" It is not with a view, however, to losophy of legislation. The calculus of mathematical knowledge merely, or even fluxions and the theory of curves, may apto a future intimacy with physical science, pear remote enough from such an object ; that I have resolved to place myself under but my intention is to get a knowledge Mr. Playfair; but as forming a necessary only of the instrument, and of the prin. part of that survey, in which I have oc- ciples upon which it works, not to learn casionally been employed for two or three the manual and ready use of it. It is as years past, of the general field of the a chapter in the great system of logic that sciences, and of the logical methods that I wish to understand the transcendental are suited to various investigations. The geometry; and it is with my eyes bent study of Lord Bacon's writings is still up- upon the philosophy of politics and law permost in my mind, and that with an that I have always been studying that ultimate and steady view towards the phi- system,”' &c.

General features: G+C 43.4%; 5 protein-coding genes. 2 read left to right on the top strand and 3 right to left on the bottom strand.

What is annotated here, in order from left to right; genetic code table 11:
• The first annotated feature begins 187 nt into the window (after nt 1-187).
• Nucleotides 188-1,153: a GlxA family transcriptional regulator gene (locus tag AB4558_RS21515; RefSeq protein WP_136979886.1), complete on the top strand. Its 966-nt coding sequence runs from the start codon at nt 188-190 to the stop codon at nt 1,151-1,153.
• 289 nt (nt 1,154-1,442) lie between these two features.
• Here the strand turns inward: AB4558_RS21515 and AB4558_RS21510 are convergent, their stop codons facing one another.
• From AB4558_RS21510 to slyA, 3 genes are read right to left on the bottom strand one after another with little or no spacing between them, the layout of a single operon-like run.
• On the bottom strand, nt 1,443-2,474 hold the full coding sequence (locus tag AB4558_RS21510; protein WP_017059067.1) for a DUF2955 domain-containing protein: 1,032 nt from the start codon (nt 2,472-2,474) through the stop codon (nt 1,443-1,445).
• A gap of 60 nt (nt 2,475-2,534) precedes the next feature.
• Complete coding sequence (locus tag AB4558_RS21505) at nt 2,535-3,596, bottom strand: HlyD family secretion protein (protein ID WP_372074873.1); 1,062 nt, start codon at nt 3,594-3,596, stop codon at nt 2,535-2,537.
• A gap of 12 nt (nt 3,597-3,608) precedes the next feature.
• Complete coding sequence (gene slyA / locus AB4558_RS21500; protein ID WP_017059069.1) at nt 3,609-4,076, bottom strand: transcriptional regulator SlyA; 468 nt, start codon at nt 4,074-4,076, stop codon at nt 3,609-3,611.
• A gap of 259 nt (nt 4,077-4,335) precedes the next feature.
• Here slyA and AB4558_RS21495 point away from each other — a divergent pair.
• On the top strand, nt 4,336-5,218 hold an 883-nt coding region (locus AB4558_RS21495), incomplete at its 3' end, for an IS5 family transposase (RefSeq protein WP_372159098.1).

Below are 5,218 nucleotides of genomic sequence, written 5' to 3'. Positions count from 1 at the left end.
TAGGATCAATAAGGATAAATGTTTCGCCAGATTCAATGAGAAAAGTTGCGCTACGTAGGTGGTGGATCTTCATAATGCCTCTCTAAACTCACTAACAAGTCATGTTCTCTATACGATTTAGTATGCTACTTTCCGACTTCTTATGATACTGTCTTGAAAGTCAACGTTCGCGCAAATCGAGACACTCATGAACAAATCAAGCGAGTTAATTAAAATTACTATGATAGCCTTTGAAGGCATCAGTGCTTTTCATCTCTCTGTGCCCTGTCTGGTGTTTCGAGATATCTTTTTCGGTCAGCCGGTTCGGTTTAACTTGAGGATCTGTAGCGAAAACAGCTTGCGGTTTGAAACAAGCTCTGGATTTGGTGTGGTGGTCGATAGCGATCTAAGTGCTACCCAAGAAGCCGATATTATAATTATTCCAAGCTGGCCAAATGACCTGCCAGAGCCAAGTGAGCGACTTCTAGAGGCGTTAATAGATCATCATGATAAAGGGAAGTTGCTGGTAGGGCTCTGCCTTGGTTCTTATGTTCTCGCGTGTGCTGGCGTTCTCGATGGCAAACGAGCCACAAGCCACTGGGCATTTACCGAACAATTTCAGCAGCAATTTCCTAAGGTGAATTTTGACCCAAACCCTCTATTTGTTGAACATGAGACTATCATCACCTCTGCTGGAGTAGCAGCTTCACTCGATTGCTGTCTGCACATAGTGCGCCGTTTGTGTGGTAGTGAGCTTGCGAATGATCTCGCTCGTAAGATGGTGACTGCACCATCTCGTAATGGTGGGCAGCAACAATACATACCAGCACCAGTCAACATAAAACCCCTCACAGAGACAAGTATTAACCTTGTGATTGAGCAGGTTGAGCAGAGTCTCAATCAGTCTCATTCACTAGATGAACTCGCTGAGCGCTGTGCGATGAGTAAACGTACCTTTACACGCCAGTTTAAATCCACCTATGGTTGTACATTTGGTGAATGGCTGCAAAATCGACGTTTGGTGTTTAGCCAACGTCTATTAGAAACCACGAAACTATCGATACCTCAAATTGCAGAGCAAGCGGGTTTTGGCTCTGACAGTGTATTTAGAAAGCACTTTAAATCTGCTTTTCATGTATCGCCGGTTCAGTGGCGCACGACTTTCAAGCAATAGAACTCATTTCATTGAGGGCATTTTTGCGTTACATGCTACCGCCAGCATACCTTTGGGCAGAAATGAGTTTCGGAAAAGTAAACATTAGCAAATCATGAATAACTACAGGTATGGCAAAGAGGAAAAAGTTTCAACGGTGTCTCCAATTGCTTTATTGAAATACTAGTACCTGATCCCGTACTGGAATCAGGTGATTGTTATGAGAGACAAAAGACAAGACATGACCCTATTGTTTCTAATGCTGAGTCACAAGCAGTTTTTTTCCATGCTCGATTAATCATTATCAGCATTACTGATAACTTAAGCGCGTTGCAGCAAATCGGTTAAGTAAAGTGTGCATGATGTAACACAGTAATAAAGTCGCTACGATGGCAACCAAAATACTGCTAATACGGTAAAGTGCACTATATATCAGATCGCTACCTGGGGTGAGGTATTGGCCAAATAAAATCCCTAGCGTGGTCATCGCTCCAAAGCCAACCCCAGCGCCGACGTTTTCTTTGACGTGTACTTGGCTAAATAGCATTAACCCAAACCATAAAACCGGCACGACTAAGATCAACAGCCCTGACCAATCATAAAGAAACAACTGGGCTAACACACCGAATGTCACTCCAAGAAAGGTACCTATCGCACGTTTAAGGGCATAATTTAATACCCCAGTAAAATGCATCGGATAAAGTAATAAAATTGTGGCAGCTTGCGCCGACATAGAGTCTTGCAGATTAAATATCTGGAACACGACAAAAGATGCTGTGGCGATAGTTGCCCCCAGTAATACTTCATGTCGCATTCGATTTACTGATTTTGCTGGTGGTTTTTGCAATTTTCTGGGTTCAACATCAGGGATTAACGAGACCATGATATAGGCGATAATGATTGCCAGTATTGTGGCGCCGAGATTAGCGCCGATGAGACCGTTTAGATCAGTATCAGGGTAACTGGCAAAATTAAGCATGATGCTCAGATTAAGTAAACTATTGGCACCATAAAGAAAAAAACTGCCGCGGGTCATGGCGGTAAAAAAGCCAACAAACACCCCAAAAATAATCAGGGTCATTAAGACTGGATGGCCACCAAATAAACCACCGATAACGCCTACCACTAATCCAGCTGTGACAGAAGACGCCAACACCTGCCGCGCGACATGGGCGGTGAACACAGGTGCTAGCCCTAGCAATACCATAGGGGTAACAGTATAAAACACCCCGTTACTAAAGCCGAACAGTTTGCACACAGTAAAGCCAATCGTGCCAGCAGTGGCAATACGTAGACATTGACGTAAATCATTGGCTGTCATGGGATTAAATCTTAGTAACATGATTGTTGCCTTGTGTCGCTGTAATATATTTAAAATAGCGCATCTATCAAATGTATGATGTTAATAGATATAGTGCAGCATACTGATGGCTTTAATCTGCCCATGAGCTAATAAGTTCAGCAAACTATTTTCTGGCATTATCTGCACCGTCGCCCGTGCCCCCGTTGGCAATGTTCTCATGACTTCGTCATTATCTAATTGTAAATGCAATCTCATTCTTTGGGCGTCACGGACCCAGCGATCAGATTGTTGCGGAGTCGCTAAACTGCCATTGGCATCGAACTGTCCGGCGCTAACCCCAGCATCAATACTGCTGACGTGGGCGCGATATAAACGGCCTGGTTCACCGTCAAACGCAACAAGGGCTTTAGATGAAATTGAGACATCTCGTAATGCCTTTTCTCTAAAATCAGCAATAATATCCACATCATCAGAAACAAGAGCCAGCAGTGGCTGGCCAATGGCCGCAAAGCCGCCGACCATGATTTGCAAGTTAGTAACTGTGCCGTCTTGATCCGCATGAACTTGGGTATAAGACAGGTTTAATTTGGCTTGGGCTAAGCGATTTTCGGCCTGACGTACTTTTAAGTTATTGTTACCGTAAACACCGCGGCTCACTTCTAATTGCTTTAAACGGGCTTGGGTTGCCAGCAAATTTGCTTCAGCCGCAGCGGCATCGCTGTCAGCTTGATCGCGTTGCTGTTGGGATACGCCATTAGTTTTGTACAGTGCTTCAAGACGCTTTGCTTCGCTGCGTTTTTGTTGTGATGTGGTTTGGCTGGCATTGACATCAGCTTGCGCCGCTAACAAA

It was in this manner that with his strong and extensive understanding, and under a system of well-directed study, vigorously pursued, he was able, in the very commencement of his public career, to distinguish himself by his extensive and accurate knowledge, by his sound judgment, and clear and convincing eloquence; when to these are added the qualities which gave them double force, the unbending integrity which
site See vol. i.